Is impact the most important metric in journalism?August 22, 2012 - When metrics are mentioned in publishing, many think revenue, engagement or reach. But in a blog published on Nieman Journalism Lab, Jonathan Stray advocates that the most powerful metric in journalism is impact, and more publishers should take steps to measure it.
Stray's blog was inspired by the recent announcement of a Knight-Mozilla Fellowship at The New York Times on "finding the right metric for news." The fellow will help tackle the best metrics for journalism, including how to measure impact.
"Evaluating the impact of journalism is a maddeningly difficult task," writes Stray. "To begin with, thereís no single definition of what journalism is. Itís also very hard to track what happens to a story once it is released into the wild, and even harder to know for sure if any particular change was really caused by that story. It may not even be possible to find a quantifiable something to count, because each story might be its own special case."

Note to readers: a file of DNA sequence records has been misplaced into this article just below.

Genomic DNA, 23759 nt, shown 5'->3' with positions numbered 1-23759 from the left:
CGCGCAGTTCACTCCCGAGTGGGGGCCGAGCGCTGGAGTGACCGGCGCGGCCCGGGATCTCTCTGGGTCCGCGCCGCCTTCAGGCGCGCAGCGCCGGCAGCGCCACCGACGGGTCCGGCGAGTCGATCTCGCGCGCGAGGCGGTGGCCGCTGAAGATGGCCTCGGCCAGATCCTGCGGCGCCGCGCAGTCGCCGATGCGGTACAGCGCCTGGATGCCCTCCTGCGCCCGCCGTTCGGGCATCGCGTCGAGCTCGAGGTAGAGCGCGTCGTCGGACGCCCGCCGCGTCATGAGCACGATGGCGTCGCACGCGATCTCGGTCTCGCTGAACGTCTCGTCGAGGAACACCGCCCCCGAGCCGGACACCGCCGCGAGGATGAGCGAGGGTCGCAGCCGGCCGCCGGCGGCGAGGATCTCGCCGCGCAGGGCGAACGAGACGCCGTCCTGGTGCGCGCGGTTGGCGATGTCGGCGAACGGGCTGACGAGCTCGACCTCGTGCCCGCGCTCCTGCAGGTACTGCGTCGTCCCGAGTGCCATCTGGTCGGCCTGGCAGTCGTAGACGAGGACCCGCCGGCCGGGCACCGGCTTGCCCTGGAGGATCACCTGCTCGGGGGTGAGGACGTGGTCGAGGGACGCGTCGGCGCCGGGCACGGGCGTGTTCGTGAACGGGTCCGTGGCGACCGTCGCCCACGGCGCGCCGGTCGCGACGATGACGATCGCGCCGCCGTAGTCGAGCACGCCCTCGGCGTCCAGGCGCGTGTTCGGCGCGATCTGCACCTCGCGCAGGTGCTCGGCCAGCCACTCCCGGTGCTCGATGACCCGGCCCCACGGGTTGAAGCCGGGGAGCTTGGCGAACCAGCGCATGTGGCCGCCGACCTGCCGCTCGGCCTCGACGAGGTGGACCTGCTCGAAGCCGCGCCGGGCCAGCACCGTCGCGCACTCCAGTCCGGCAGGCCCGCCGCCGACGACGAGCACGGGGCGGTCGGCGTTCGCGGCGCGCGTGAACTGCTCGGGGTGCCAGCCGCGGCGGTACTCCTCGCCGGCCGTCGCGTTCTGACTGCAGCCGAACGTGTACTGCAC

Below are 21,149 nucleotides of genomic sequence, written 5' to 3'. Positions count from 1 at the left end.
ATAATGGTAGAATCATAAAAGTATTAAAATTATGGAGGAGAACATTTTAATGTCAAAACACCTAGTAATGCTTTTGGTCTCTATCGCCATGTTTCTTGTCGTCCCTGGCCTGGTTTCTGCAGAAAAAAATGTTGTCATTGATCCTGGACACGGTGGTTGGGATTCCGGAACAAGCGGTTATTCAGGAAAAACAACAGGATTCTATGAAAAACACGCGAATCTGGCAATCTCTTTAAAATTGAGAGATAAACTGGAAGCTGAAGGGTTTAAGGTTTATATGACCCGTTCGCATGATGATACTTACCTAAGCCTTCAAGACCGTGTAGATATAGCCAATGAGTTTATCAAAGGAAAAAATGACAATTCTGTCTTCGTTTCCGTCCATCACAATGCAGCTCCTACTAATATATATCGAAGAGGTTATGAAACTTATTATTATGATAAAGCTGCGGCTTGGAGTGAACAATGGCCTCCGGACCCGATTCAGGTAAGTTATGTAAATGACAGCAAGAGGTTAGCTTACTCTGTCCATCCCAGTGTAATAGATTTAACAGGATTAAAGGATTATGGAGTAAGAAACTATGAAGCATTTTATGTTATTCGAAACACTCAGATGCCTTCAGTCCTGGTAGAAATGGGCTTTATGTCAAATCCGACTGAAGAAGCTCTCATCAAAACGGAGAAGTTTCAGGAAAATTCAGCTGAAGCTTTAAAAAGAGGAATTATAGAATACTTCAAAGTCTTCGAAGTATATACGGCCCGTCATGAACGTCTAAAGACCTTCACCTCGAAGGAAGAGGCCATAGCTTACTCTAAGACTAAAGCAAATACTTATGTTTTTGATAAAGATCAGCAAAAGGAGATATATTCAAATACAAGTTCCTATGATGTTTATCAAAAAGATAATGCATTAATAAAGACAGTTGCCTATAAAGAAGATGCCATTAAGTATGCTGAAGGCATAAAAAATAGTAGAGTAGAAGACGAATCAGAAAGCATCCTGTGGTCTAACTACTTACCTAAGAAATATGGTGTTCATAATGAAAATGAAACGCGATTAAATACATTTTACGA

Although the task may be difficult, Stray notes that many other industries measure impact, including academic, social science and NGOs/philanthropic organizations. Page views and evolving engagement measuring tactics may play a part, but an important factor is how users (readers, viewers) apply news and information in their personal and civic lives.
"The first challenge may be a shift in thinking, as measuring the effect of journalism is a radical idea," writes Stray. "The dominant professional ethos has often been uncomfortable with the idea of having any effect at all, fearing 'advocacy' or 'activism.'"
"The practical challenges are equally daunting. Some data, like web analytics, is easy to collect but doesnít necessarily coincide with what a news organization ultimately values. And some things canít really be counted. But they can still be considered."
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By Elizabeth A. Reid